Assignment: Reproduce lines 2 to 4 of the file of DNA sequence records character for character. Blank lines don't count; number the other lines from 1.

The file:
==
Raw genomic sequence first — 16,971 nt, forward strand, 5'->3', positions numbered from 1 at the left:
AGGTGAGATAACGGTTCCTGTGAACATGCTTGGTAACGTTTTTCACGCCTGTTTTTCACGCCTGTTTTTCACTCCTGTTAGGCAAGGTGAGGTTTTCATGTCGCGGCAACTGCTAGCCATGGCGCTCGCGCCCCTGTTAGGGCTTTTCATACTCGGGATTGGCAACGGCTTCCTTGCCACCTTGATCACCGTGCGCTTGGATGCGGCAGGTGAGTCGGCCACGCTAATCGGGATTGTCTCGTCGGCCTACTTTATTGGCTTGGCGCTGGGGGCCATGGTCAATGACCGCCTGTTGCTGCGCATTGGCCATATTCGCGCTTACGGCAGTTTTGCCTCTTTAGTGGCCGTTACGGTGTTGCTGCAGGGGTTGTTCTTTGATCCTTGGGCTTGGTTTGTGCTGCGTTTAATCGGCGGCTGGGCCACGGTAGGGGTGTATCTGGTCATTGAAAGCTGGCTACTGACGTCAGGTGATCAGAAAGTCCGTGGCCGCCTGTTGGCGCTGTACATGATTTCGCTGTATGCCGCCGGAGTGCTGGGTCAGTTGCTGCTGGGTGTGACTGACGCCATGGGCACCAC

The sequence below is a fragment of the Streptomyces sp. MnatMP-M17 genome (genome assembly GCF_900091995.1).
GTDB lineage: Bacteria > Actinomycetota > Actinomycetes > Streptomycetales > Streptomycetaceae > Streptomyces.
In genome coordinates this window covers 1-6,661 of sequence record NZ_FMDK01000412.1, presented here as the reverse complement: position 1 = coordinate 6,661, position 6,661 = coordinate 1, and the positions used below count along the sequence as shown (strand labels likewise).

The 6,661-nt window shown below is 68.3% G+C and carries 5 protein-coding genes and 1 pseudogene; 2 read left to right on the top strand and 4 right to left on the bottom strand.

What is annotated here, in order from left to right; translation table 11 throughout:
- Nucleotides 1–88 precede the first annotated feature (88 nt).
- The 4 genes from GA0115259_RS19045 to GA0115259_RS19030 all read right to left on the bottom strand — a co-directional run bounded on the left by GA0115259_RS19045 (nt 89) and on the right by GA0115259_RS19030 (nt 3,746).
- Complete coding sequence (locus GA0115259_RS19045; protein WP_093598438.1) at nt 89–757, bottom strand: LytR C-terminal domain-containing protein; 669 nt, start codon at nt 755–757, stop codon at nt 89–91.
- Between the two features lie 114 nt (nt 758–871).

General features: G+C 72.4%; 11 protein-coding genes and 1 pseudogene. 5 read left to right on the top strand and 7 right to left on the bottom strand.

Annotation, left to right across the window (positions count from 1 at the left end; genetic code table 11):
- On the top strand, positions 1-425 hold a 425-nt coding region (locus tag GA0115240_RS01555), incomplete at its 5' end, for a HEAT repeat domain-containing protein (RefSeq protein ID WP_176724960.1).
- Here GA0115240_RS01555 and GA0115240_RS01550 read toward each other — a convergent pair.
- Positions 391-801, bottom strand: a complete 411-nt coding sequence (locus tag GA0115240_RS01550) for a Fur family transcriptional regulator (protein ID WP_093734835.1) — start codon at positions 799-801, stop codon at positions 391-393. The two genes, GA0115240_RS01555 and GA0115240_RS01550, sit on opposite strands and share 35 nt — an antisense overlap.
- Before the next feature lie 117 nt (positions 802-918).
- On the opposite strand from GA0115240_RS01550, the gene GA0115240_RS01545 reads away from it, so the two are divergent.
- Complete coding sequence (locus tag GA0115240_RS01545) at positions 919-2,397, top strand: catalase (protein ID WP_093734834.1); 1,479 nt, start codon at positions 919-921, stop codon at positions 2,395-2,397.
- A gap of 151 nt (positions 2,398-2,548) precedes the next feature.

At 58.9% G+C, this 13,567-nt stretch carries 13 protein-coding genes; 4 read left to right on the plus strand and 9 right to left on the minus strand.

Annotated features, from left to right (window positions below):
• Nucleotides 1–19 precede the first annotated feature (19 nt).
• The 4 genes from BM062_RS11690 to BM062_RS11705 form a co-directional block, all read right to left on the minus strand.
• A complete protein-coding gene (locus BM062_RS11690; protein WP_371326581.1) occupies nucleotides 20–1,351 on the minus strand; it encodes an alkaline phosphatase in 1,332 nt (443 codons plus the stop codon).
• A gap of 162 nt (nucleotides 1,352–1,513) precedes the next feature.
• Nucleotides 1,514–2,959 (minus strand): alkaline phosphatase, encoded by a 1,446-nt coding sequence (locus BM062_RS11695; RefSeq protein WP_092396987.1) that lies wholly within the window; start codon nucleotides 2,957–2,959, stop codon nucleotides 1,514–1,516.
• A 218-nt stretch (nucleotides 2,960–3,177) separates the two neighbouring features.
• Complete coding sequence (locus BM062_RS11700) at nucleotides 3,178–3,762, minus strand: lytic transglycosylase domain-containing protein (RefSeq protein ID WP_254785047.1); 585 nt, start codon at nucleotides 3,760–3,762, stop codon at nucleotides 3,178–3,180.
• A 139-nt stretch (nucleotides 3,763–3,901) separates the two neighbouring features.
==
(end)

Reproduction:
AGGTGAGATAACGGTTCCTGTGAACATGCTTGGTAACGTTTTTCACGCCTGTTTTTCACGCCTGTTTTTCACTCCTGTTAGGCAAGGTGAGGTTTTCATGTCGCGGCAACTGCTAGCCATGGCGCTCGCGCCCCTGTTAGGGCTTTTCATACTCGGGATTGGCAACGGCTTCCTTGCCACCTTGATCACCGTGCGCTTGGATGCGGCAGGTGAGTCGGCCACGCTAATCGGGATTGTCTCGTCGGCCTACTTTATTGGCTTGGCGCTGGGGGCCATGGTCAATGACCGCCTGTTGCTGCGCATTGGCCATATTCGCGCTTACGGCAGTTTTGCCTCTTTAGTGGCCGTTACGGTGTTGCTGCAGGGGTTGTTCTTTGATCCTTGGGCTTGGTTTGTGCTGCGTTTAATCGGCGGCTGGGCCACGGTAGGGGTGTATCTGGTCATTGAAAGCTGGCTACTGACGTCAGGTGATCAGAAAGTCCGTGGCCGCCTGTTGGCGCTGTACATGATTTCGCTGTATGCCGCCGGAGTGCTGGGTCAGTTGCTGCTGGGTGTGACTGACGCCATGGGCACCAC

The sequence below is a fragment of the Streptomyces sp. MnatMP-M17 genome (genome assembly GCF_900091995.1).
GTDB lineage: Bacteria > Actinomycetota > Actinomycetes > Streptomycetales > Streptomycetaceae > Streptomyces.